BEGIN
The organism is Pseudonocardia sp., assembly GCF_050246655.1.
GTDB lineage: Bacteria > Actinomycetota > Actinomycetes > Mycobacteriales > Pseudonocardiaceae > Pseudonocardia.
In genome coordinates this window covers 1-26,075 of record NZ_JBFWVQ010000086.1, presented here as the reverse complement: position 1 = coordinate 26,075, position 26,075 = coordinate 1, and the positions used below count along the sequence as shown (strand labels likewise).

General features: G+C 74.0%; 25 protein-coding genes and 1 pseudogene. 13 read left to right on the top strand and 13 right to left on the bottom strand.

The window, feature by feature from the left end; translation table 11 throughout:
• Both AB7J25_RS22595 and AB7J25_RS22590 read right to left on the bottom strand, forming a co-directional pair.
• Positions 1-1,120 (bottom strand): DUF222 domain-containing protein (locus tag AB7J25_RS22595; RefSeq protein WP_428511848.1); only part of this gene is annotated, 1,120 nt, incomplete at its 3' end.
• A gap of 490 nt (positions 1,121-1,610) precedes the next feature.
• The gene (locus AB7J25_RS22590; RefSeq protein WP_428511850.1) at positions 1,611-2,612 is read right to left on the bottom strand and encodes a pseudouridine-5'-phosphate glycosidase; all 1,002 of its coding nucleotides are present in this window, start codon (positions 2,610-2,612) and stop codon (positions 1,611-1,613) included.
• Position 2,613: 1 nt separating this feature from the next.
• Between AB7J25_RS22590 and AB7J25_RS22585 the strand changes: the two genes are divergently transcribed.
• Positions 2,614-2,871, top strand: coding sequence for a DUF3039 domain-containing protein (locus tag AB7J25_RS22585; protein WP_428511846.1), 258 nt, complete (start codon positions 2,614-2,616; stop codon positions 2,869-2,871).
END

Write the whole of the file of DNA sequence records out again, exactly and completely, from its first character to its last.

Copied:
The organism is Pseudonocardia sp., assembly GCF_050246655.1.
GTDB lineage: Bacteria > Actinomycetota > Actinomycetes > Mycobacteriales > Pseudonocardiaceae > Pseudonocardia.
In genome coordinates this window covers 1-26,075 of record NZ_JBFWVQ010000086.1, presented here as the reverse complement: position 1 = coordinate 26,075, position 26,075 = coordinate 1, and the positions used below count along the sequence as shown (strand labels likewise).

General features: G+C 74.0%; 25 protein-coding genes and 1 pseudogene. 13 read left to right on the top strand and 13 right to left on the bottom strand.

The window, feature by feature from the left end; translation table 11 throughout:
• Both AB7J25_RS22595 and AB7J25_RS22590 read right to left on the bottom strand, forming a co-directional pair.
• Positions 1-1,120 (bottom strand): DUF222 domain-containing protein (locus tag AB7J25_RS22595; RefSeq protein WP_428511848.1); only part of this gene is annotated, 1,120 nt, incomplete at its 3' end.
• A gap of 490 nt (positions 1,121-1,610) precedes the next feature.
• The gene (locus AB7J25_RS22590; RefSeq protein WP_428511850.1) at positions 1,611-2,612 is read right to left on the bottom strand and encodes a pseudouridine-5'-phosphate glycosidase; all 1,002 of its coding nucleotides are present in this window, start codon (positions 2,610-2,612) and stop codon (positions 1,611-1,613) included.
• Position 2,613: 1 nt separating this feature from the next.
• Between AB7J25_RS22590 and AB7J25_RS22585 the strand changes: the two genes are divergently transcribed.
• Positions 2,614-2,871, top strand: coding sequence for a DUF3039 domain-containing protein (locus tag AB7J25_RS22585; protein WP_428511846.1), 258 nt, complete (start codon positions 2,614-2,616; stop codon positions 2,869-2,871).